For most of 2020, a crane stood over Portland Street, there for the construction of the Clayton Hotel. Hanging off the crane was a sign that glowed white throughout the night. I would look out of my window at the moon, only to realise it was the construction company’s shining logo. It felt like a heavy-handed metaphor.
Dark Days, Luminous Nights was an audio-visual installation at The White Hotel in Salford, created by Manchester Collective in collaboration with artists Simon Buckley and Blackhaine. It features a score by Edmund Finnish, Béla Bartók and Wojciech Kilar, performed by Manchester Collective.
The film follows a strange dancer, glowing sodium-orange, as he pursues, accompanies or shepherds a trio of friends into the centre of Manchester, depending on your interpretation. He wields a single orange light, one of the only sources of warm light in the film. They wander from more natural settings, framed by trees and small buildings, to the growing skyline of the city centre.
Construction in Manchester is on the increase and much of it is vertical. Seven of the ten tallest buildings in the city have been built in the last three years. The CIS Tower, Arndale House and City Tower once stood out against a low-rise cityscape, now they are the seventh, twelfth and sixteenth tallest buildings respectively.
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These new buildings are mostly residential, providing housing for young professionals. That’s where the money is. At the same time, the capacity for social housing in Manchester has decreased by 16 per cent between 1997 and 2019 and the waiting list has increased by 98 per cent.
Greater Manchester Housing Action’s ‘Who Owns the City?’ report showed that the status of publicly owned land wasn’t always published or kept updated and was only accessible via freedom of information requests. Land was leased to property developers for just £1 in multiple examples.
Locked down in my flat, looking at that crane multiple times a day, I couldn’t tell you what the sign said. Who owns that hotel? Who built it? None of the companies listed in GMHA’s report were familiar to me. They don’t seek out familiarity or brand recognition. They become background radiation. We don’t engage with these new buildings as something that was built by a company for major profit, in the context of Manchester’s housing crisis. They’re just new flats. You should buy one. Think about the life you could have in one of those.
As the travellers in Dark Days, Luminous Nights reach the city centre, the mood changes. The dancer can’t keep up with the three friends and is left writhing alone in an underpass. His orange glow is dimmed compared to the glaring white lights surrounding him. Tower blocks are glowing monoliths in the night. Each little square of light, a new star, as if my crane has already taken the place of the moon.
Manchester city centre lacks nature. The canal path slinking under Oxford Road may be home to a heron and a few ducks, but the water is always murky. In Dark Days, the water of the River Irk is always shot to look ink-black, reflecting the artificial lights. When trees or bushes appear, it always feels like they’re in a losing battle with the city, only appearing in fleeting shots and often in silhouette.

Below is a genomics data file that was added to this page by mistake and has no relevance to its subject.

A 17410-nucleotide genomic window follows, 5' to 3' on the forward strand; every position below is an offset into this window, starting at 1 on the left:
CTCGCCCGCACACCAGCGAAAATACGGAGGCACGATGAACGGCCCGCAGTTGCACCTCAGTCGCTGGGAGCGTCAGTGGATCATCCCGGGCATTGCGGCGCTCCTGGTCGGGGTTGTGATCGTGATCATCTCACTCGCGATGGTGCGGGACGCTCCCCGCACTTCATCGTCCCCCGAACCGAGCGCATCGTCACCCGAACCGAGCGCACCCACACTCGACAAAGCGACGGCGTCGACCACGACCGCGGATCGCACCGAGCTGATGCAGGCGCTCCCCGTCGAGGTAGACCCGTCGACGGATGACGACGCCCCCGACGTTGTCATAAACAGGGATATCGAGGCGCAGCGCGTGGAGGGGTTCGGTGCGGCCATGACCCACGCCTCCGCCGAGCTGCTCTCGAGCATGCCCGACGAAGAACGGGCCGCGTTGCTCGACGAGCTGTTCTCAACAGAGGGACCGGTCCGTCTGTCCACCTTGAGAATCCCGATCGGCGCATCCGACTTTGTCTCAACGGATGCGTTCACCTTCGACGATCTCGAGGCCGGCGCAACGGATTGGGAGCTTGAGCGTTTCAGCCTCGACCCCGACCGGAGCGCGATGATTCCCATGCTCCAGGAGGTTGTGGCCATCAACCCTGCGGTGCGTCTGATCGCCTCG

In an interview, director Simon Buckley talked about the importance of the film moving along the Irk, a river originating in Oldham that joins the Irwell by Victoria Station in the city centre. It was formerly renowned for its sluggish black water and the fatness of its eels due to the fats and oils running off the adjacent mills.
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German philosopher Friedrich Engels wrote about the Irk in The Condition of the Working Class in England, publishedin 1845, describing it as brimming with animal stench from the tanneries and woollen mills. He was appalled by the cramped and unsanitary conditions in which people lived and worked. The river valley was barely populated for hundreds of years until Manchester sprung up all of a sudden in the 18th and 19th centuries as a great centre of industry. The rapid growth we’re seeing today isn’t anything unprecedented, it’s more of what’s come before.
Engels, alongside Marx, elsewhere wrote about how the contemporary view of economic relationships were perceived as between decontextualised ‘things’ rather than coming from the labour of people who made them, which he called commodity fetishism. It’s the same phenomenon we see with the crane sign, and all these new buildings.
Dark Days, Luminous Nights doesn’t end with anything conclusive, but there is a hint of hope. Its closing shots show the dancer following the three friends into The White Hotel which is lit up by his orange glow. He finds a place that embraces and amplifies his warmth in a city that rejected him.
In 2003, The Irk Valley Project made an effort to clean up the areas around the river and water quality began to improve. Researchers from the project said that “the landscape carries the legacy of centuries of industrial development, both in its historical features and in areas of derelict and contaminated land and poor water quality”. This acknowledgement of the legacy of harm done to the natural land shows how we can understand modern day Manchester. Whilst incremental work is being done to redress its problems, the cogs of capital keep turning.
This feature was written in response to watching Manchester Collective’s ‘Dark Days, Luminous Nights’.